Europe is known for its assisted suicide program. Several European countries have already legalized assisted suicide including Belgium, Switzerland, the Netherlands, and Luxembourg, and it is unclear if these laws will spread to other European nations. Some statistics of this European crisis are included below:

  • There are no official data in Switzerland on the numbers of assisted suicides that take place each year, as the rate of assisted suicide is not collected centrally. Griffiths et al observe that there are approximately 62,000 deaths in Switzerland each year and academic studies suggest that between 0.3% and 0.4% of these are assisted suicides. This figure increases to 0.5% of all deaths if suicide tourism is included (assisted suicides that involve non‑Swiss nationals).
  • Around 3.7% of deaths in the Netherlands in 2015 were due to euthanasia. The Netherlands’ regional euthanasia review committees reportedthat there were 5,516 deaths due to euthanasia in 2015. That is out of a total of around 147,000 – 148,000 deaths in the Netherlands that year. This figure represents an increase of 4% of deaths due to euthanasia compared to 2014.

This crisis is extremely troublesome as these laws have become accepted in their respective nations. Now I am all for national sovereignty, but I do not even think that the legislators of these nations are acting in their own best interests, not to mention the patients’ best interests.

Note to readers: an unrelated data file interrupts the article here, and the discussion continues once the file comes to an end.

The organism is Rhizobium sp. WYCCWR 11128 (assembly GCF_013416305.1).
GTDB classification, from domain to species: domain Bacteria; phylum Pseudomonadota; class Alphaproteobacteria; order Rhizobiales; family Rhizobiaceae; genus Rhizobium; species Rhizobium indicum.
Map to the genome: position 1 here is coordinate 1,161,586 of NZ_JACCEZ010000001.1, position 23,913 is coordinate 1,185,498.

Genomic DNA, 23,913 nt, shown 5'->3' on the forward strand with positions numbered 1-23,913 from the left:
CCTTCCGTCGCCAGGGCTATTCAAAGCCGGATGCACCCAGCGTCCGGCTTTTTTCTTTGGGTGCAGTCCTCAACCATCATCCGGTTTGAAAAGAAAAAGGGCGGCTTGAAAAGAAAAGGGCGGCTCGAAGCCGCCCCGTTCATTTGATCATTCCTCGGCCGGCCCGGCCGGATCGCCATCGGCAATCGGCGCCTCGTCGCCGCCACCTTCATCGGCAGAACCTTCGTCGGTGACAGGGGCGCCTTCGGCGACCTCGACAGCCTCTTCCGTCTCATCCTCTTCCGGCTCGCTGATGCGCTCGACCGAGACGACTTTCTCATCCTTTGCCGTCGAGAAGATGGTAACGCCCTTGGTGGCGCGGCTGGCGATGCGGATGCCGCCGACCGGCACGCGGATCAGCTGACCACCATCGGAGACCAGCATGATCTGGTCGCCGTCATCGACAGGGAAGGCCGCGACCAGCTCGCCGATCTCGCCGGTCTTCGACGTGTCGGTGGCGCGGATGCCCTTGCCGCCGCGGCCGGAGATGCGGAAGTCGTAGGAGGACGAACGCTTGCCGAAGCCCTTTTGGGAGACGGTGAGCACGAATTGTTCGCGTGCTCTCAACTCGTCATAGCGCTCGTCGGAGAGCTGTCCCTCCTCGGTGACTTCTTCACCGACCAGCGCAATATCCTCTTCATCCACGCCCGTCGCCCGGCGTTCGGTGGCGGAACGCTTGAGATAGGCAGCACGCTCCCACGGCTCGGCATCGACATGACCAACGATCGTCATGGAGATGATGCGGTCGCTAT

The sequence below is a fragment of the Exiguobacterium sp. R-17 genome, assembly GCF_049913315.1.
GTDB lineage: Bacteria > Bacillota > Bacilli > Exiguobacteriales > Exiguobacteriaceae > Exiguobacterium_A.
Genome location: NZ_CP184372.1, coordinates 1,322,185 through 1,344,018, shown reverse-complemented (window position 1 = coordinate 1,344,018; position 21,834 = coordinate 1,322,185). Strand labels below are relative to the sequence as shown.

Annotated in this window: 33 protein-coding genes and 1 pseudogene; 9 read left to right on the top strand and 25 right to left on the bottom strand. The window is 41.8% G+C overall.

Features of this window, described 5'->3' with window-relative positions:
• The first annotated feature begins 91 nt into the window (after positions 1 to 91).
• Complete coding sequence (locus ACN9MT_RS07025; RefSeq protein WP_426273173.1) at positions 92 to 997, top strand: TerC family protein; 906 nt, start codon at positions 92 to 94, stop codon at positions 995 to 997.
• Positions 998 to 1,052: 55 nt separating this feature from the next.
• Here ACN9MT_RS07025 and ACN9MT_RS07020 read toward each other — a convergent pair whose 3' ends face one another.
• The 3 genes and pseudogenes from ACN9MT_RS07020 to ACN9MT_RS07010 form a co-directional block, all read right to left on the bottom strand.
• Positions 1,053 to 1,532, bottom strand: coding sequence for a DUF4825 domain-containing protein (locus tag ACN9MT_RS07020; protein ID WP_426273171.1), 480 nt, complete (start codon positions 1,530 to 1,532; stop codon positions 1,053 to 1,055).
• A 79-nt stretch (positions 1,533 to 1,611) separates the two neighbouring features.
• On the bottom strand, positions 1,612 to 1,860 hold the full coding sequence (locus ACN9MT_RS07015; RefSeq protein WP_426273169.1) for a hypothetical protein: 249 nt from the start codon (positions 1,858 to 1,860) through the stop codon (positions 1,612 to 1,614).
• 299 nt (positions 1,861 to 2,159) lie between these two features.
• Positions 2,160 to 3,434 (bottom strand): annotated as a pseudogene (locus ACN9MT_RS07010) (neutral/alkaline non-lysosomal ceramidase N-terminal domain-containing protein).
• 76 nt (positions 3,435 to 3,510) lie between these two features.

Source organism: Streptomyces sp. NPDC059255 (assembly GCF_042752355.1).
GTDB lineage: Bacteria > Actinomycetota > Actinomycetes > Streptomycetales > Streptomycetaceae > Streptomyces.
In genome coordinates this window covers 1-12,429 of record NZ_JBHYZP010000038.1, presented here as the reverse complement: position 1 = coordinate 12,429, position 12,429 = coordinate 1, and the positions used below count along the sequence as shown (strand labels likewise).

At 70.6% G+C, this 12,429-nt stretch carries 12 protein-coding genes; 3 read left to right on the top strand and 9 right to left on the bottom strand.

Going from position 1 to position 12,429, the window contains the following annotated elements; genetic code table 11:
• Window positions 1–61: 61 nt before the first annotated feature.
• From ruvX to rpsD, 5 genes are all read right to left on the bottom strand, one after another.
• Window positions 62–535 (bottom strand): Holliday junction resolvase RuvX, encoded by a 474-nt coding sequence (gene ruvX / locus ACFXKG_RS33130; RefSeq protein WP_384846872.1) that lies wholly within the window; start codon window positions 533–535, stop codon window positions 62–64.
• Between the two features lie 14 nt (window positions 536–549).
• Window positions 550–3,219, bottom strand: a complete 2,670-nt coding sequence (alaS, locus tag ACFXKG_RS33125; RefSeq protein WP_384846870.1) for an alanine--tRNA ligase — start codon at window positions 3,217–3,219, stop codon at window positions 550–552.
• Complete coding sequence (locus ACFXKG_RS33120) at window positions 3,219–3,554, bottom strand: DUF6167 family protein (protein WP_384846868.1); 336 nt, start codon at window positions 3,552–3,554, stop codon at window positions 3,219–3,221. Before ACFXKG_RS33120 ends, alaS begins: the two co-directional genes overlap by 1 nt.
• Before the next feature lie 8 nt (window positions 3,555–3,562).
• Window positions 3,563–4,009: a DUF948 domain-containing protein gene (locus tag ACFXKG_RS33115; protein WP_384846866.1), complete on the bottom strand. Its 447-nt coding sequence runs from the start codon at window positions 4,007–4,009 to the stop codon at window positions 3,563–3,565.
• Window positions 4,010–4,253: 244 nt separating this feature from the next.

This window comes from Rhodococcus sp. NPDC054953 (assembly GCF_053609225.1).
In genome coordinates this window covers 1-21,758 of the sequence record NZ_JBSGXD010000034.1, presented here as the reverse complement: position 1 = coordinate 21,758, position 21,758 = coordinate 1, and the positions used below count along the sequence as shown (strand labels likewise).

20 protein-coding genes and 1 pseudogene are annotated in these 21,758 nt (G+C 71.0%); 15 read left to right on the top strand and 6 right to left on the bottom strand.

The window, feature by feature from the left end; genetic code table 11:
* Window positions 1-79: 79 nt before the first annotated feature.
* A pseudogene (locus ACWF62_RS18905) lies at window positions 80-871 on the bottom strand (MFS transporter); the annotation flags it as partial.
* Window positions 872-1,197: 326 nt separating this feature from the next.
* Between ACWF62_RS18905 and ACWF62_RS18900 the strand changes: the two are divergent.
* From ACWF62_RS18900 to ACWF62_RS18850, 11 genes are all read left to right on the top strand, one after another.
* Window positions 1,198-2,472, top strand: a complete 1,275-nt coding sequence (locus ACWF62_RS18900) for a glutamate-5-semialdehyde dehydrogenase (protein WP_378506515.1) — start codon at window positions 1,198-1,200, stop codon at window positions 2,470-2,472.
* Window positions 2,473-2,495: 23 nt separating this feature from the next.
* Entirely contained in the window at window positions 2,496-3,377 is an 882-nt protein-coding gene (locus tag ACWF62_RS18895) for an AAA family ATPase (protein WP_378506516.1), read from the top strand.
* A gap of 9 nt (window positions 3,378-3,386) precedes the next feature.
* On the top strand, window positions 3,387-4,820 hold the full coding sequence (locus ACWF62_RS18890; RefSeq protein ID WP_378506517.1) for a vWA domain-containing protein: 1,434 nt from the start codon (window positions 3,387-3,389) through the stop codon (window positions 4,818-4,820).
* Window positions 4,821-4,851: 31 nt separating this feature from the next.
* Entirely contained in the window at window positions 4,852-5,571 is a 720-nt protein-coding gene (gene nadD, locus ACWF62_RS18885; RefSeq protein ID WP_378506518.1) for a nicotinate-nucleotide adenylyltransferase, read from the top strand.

We all know that European birth-rates are declining dramatically, and birth rates in Japan are dropping dramatically. What will happen when the native citizens of said nations stop producing future generations and instead opt to kill themselves?

Now this may sound a bit dramatic at first, but when you take into consideration the migrant crisis that has become out of control in nations such as the U.K., Germany, France, Sweden, and more—it’s difficult to turn a blind eye.

Just recently, Alfie Evans of the United Kingdom has been placed under hospital confinement and taken off life support, against his parents’ will, because the doctors have found his life to be not worth living anymore. Is this what we as humans want? Do we want to give up when the going gets tough? Do we want to abandon all hope and kill our own populations?

Now I understand that Europe is a different case than America altogether, but is it really?

Oregon, Washington, Montana, Vermont, New Mexico, and California already have legalized assisted suicide programs, and I don’t know about you, but I think there is something fishy going on here.

Clearly everyone can agree that living is better than dying, right? Clearly, we can push others to improve when they are feeling low, and we ourselves can strive to the highest levels of self-improvement along the way.

I refuse to believe that people want to live this way. I refuse to believe that people truly want to see others die, and I absolutely refuse to watch it happen myself.

It’s time to start seeing the forest through the trees: doctors are not always correct, and every human’s life is worth fighting for.

 

Ciera Harris is an advertising junior at the University of Texas at Austin. She is an active member in the Young Conservatives of Texas and a seeker of truths.

 

Sources:

https://jamanetwork.com/journals/jama/fullarticle/2658261

http://theconversation.com/in-places-where-its-legal-how-many-people-are-ending-their-lives-using-euthanasia-73755

https://www.assistedsuicide.org/suicide_laws.html

https://www.britannica.com/topic/Hippocratic-oath